All’s fair in tables and cars
On our decent, the pilot announced that we would be landing in one of the world’s best destinations, Cape Town, South Africa. Big words. And when I looked out of the window, I thought, ‘Big mountain.’ Table Mountain is the landmark. The spectacle. A go to point, it paints the portrait of a wise old man puffing away on his pipe preaching worldly wisdom and patience paid forward. It’s a beacon for one and all, who feel that somehow, in some way Table Mountain is gonna help make them. Spiritual. Zigzag thinking, perhaps, but that’s how it translated to me. And it didn’t end there. Watching Table Mountain from afar, it always seemed in transition. Shifting shapes. Day after day it would always stir a different idea, a different feeling, a different different. Especially, when I watched those huge, white, rolling puffy clouds motion over the mountain. Every morning, as I watched them purr, I would feel anxious. I found them suggestive. Foreshadowing. As if some major worldly event was about to happen. A bad event. But generally nothing ever happened — except rain. And then other times, when I looked up long and hard, it just looked exactly like what it was — a bloody massive rock. All very dizzy and spiritual, and sometimes not.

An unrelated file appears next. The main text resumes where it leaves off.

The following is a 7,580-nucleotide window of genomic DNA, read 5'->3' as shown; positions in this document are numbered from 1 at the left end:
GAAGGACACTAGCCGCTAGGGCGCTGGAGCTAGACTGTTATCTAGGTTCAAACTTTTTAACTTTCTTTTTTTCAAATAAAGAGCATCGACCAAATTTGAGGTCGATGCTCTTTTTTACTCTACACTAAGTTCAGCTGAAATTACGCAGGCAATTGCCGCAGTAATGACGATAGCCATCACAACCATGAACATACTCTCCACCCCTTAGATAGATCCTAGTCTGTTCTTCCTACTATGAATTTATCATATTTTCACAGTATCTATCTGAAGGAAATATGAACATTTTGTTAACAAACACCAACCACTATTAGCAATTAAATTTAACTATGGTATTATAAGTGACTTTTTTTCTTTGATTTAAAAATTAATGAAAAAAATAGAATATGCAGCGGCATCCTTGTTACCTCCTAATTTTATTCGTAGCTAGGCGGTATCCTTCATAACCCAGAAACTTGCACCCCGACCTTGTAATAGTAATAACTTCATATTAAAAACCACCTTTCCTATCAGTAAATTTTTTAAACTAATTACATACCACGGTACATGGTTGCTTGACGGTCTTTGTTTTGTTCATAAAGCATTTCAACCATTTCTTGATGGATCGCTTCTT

Now, down on the ground, there, too, was much shifting, much stirring and much much hustling. Driving around town for about fifteen minutes or so, my friend went about doing one of the most average everyday things. He parked his car. However, here, it wasn’t so much a hassle — it was a hustle. After parking his car, a young lad came up to us. My friend then handed over some money. This confused me. I asked him what it was all about. Simply, he said, “Well, I either pay him to take care of my car, or someone else will take care of my windows, radio, car seats, wheels and engine.” LOL. But it wasn’t a LOL. It was TISA, bru. Noted. Whereas Table Mountain had gone wondering around my consciousness, this had tuned into my social-conscience. Was this a great idea or a terrible idea? Was this community for people or community for gangsters? Was it just business, no offence, bru? Or was it just unfair fixing unfair? Questions are the answers, I suppose, and in some odd, crazy, sad, brilliant way, it kind of became a simple roundabout declaration of honesty. Proof that honesty is not necessarily about being right or liked. Nor is it about making what’s ethically wrong, ethically right. It’s just about making what’s unfair, equal. Life isn’t fair, we know this, and, it seems, neither is parking your car. Welcome to Cape Town, where tables make people and cars make them equal.